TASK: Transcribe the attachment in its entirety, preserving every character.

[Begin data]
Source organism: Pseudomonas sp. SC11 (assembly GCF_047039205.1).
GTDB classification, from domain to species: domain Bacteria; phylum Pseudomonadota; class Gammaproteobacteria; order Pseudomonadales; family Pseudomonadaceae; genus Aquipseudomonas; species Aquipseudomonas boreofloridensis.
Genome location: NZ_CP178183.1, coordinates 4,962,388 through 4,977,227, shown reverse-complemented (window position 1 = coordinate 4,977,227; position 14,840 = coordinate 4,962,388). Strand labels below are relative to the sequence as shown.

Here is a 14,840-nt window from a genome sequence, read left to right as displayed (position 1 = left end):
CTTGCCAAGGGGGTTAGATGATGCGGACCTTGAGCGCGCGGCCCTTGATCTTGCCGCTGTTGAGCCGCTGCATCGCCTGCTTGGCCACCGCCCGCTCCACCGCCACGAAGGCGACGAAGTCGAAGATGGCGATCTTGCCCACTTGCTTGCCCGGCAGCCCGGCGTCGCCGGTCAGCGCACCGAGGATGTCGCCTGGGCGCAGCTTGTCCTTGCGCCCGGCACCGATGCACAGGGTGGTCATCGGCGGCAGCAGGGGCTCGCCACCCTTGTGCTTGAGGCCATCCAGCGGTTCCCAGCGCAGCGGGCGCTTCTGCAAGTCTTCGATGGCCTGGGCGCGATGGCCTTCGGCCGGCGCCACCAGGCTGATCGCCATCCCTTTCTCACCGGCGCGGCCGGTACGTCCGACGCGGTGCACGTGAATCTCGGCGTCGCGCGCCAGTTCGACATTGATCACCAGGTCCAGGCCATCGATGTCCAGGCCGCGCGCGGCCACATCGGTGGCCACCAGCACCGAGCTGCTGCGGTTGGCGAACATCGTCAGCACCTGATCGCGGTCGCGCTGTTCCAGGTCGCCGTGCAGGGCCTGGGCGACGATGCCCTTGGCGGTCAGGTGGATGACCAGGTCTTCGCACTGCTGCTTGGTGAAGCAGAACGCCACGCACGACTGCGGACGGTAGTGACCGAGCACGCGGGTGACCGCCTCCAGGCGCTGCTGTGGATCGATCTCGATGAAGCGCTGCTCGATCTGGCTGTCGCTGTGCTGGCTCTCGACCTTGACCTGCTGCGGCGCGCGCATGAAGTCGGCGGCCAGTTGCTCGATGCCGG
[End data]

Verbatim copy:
Source organism: Pseudomonas sp. SC11 (assembly GCF_047039205.1).
GTDB classification, from domain to species: domain Bacteria; phylum Pseudomonadota; class Gammaproteobacteria; order Pseudomonadales; family Pseudomonadaceae; genus Aquipseudomonas; species Aquipseudomonas boreofloridensis.
Genome location: NZ_CP178183.1, coordinates 4,962,388 through 4,977,227, shown reverse-complemented (window position 1 = coordinate 4,977,227; position 14,840 = coordinate 4,962,388). Strand labels below are relative to the sequence as shown.

Here is a 14,840-nt window from a genome sequence, read left to right as displayed (position 1 = left end):
CTTGCCAAGGGGGTTAGATGATGCGGACCTTGAGCGCGCGGCCCTTGATCTTGCCGCTGTTGAGCCGCTGCATCGCCTGCTTGGCCACCGCCCGCTCCACCGCCACGAAGGCGACGAAGTCGAAGATGGCGATCTTGCCCACTTGCTTGCCCGGCAGCCCGGCGTCGCCGGTCAGCGCACCGAGGATGTCGCCTGGGCGCAGCTTGTCCTTGCGCCCGGCACCGATGCACAGGGTGGTCATCGGCGGCAGCAGGGGCTCGCCACCCTTGTGCTTGAGGCCATCCAGCGGTTCCCAGCGCAGCGGGCGCTTCTGCAAGTCTTCGATGGCCTGGGCGCGATGGCCTTCGGCCGGCGCCACCAGGCTGATCGCCATCCCTTTCTCACCGGCGCGGCCGGTACGTCCGACGCGGTGCACGTGAATCTCGGCGTCGCGCGCCAGTTCGACATTGATCACCAGGTCCAGGCCATCGATGTCCAGGCCGCGCGCGGCCACATCGGTGGCCACCAGCACCGAGCTGCTGCGGTTGGCGAACATCGTCAGCACCTGATCGCGGTCGCGCTGTTCCAGGTCGCCGTGCAGGGCCTGGGCGACGATGCCCTTGGCGGTCAGGTGGATGACCAGGTCTTCGCACTGCTGCTTGGTGAAGCAGAACGCCACGCACGACTGCGGACGGTAGTGACCGAGCACGCGGGTGACCGCCTCCAGGCGCTGCTGTGGATCGATCTCGATGAAGCGCTGCTCGATCTGGCTGTCGCTGTGCTGGCTCTCGACCTTGACCTGCTGCGGCGCGCGCATGAAGTCGGCGGCCAGTTGCTCGATGCCGG